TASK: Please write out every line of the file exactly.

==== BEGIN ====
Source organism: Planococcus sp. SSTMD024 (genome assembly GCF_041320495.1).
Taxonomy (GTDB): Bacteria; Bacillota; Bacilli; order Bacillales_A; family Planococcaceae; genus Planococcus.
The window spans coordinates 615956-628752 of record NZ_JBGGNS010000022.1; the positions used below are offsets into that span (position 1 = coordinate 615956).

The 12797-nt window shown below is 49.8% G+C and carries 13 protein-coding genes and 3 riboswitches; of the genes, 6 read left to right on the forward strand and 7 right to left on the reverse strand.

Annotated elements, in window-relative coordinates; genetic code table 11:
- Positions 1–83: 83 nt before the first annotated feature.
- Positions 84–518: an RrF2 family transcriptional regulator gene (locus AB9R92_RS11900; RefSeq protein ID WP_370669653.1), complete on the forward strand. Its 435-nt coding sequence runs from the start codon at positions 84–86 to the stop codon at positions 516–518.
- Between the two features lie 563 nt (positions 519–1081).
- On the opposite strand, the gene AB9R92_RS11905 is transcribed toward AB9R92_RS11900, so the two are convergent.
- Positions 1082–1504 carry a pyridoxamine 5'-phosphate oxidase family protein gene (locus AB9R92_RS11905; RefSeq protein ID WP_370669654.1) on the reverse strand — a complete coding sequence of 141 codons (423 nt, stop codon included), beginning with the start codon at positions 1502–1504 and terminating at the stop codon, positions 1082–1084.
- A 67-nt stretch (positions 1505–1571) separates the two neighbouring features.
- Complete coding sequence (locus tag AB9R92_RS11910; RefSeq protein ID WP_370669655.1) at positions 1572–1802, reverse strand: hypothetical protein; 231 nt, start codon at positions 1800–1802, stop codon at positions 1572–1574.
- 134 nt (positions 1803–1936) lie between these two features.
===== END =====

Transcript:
Source organism: Planococcus sp. SSTMD024 (genome assembly GCF_041320495.1).
Taxonomy (GTDB): Bacteria; Bacillota; Bacilli; order Bacillales_A; family Planococcaceae; genus Planococcus.
The window spans coordinates 615956-628752 of record NZ_JBGGNS010000022.1; the positions used below are offsets into that span (position 1 = coordinate 615956).

The 12797-nt window shown below is 49.8% G+C and carries 13 protein-coding genes and 3 riboswitches; of the genes, 6 read left to right on the forward strand and 7 right to left on the reverse strand.

Annotated elements, in window-relative coordinates; genetic code table 11:
- Positions 1–83: 83 nt before the first annotated feature.
- Positions 84–518: an RrF2 family transcriptional regulator gene (locus AB9R92_RS11900; RefSeq protein ID WP_370669653.1), complete on the forward strand. Its 435-nt coding sequence runs from the start codon at positions 84–86 to the stop codon at positions 516–518.
- Between the two features lie 563 nt (positions 519–1081).
- On the opposite strand, the gene AB9R92_RS11905 is transcribed toward AB9R92_RS11900, so the two are convergent.
- Positions 1082–1504 carry a pyridoxamine 5'-phosphate oxidase family protein gene (locus AB9R92_RS11905; RefSeq protein ID WP_370669654.1) on the reverse strand — a complete coding sequence of 141 codons (423 nt, stop codon included), beginning with the start codon at positions 1502–1504 and terminating at the stop codon, positions 1082–1084.
- A 67-nt stretch (positions 1505–1571) separates the two neighbouring features.
- Complete coding sequence (locus tag AB9R92_RS11910; RefSeq protein ID WP_370669655.1) at positions 1572–1802, reverse strand: hypothetical protein; 231 nt, start codon at positions 1800–1802, stop codon at positions 1572–1574.
- 134 nt (positions 1803–1936) lie between these two features.